Reed supports Obama’s national infrastructure repair plan, although it’s been drowned out by sequester
By David Pendered
Atlanta Mayor Kasim Reed on Wednesday strongly endorsed one of President Obama’s domestic proposals, even as it has been swept from the stage by debate over budget cuts known as the sequester.
During Obama’s State of the Union message, the president reintroduced the idea of repairing the nation’s transportation infrastructure. The plan is to fix worn roads, bridges, ports, water and sewerage, and transit – and to pay for the upgrades with measures including a national infrastructure bank.
Reed has counted on federal support to help pay for some of the $922 million backlog in Atlanta’s infrastructure needs. Reed remains bullish on the president’s proposal, despite the relative silence about it since the president’s speech on Feb. 12.
The mayor said Wednesday through his spokeswoman, Sonji Jacobs Dade, that he:
- “Supports President Obama’s proposal to help fund much-needed infrastructure repair work in cities and states across the nation. The city of Atlanta is about halfway through a $4 billion sewer and water repair project and has an infrastructure backlog of more than $900 million.”
That $900 million-plus is an enormous sum, six times greater than the city’s sweeping effort to repair its infrastructure before the 1996 Summer Olympic Games. That repair package came with a price tag of $150 million, paid for through bonds approved by Atlanta voters in a referendum.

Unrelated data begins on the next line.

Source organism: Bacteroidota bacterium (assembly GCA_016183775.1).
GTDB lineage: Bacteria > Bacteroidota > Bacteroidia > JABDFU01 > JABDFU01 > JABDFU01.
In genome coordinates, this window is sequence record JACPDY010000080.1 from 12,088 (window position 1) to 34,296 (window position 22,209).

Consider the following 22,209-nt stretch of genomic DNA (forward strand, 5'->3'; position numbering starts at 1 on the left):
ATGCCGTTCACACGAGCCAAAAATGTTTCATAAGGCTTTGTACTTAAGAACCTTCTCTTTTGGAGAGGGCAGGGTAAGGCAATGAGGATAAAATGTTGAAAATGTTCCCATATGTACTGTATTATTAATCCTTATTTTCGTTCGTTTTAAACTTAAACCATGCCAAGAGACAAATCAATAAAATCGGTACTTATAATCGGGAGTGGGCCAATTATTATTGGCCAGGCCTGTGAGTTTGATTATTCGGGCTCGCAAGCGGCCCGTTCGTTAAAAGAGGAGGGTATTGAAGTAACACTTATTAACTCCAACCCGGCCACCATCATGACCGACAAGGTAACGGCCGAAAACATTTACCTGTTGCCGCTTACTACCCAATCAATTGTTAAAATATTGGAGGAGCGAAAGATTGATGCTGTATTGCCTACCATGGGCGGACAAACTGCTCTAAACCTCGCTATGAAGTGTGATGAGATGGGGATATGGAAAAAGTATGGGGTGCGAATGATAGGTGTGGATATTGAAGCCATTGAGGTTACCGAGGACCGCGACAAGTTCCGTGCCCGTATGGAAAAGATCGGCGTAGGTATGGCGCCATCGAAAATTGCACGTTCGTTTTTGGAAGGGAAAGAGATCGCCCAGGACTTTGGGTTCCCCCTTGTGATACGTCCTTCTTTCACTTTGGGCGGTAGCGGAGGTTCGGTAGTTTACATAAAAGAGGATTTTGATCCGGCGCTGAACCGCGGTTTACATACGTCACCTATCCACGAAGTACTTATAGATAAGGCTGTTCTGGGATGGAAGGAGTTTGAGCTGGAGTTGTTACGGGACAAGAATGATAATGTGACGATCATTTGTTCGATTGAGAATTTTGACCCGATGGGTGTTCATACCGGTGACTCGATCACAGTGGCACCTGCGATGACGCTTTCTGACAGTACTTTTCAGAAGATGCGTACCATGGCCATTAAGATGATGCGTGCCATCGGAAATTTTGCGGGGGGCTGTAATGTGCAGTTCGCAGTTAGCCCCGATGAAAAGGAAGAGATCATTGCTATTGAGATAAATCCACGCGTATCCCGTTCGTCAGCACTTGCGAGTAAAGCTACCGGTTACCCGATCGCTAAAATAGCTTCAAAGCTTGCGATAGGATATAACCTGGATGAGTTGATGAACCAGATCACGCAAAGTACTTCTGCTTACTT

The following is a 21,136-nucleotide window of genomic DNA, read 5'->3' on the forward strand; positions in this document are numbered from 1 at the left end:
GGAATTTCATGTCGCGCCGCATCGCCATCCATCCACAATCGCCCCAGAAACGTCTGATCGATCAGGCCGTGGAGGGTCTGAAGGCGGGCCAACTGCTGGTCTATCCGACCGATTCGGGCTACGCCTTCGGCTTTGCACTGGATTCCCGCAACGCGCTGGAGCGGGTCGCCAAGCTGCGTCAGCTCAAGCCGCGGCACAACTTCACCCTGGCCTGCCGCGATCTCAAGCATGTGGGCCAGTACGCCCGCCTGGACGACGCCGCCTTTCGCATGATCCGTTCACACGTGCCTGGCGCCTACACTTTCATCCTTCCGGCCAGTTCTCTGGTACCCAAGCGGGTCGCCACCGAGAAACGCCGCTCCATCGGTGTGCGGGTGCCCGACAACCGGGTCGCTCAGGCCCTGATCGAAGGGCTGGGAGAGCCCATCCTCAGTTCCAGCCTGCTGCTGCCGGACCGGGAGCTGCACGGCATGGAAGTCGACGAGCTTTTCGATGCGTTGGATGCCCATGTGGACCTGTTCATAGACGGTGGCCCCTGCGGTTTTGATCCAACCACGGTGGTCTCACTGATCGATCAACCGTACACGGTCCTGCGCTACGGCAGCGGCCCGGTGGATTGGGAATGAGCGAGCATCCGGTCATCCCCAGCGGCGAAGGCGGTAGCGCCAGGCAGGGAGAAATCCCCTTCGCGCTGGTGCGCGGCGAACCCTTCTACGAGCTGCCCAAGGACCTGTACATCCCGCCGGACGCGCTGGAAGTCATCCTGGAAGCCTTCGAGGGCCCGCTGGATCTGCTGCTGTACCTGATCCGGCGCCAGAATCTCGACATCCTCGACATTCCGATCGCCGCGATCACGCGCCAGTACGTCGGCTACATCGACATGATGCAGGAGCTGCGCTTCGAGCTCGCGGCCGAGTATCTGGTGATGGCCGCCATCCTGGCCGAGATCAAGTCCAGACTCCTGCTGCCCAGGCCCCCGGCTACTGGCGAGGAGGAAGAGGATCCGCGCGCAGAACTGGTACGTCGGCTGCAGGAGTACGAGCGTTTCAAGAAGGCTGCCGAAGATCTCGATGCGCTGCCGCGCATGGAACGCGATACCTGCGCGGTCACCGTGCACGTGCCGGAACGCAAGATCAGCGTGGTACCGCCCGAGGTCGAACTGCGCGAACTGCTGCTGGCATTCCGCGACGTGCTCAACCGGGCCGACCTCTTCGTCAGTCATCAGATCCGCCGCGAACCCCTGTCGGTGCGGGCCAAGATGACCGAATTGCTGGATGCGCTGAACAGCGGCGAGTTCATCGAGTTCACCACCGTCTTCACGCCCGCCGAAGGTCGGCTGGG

Dade’s message from the mayor continued:
- “A national infrastructure bank that has the ability to leverage private and public capital to support infrastructure projects would help make our nation stronger and create well-paying jobs.”
Among the challenges facing the creation of a national infrastructure bank is one of sponsorship. The two senators who sponsored legislation to form a bank have left the chamber – John Kerry, a Massachusetts Democrat, is now secretary of state, and Kay Bailey Hutchison, a Texas Republican who didn’t seek reelection in 2012. No other flag bearers have come forward.
Another issue is whether Congress has an appetite for increased spending at a time all eyes are on cost-cutting proposals. The White House issued a statement that outlines some details of the proposal. The statement does not indicate a pathway to getting it enacted.
Here are some highlights of the infrastructure bank, according to the White House statement. The bank will:
- Be able to leverage private and public money to promote projects of national and regional significance;
- Be able to invest through loans and loan guarantees;
- Operate as, “an independent, wholly owned government entity outside of political influence.”
This isn’t the only funding source proposed by the president.
Another leg of the proposed funding platform is a bond program named America Fast Forward (AFF bonds). This program would be styled after the Build America Bonds (BABs) that provided more than $181 billion into public infrastructure as part of the American Recovery and Reinvestment Act, according to the White House statement.
The third and final leg of Obama’s infrastructure funding proposal is the federal transportation funding act, known as TIFIA – Transportation Infrastructure Finance and Innovation Act. Congress greatly expanded the credit program, which leverages federal funds with private investments to build transportation projects that are nationally significant.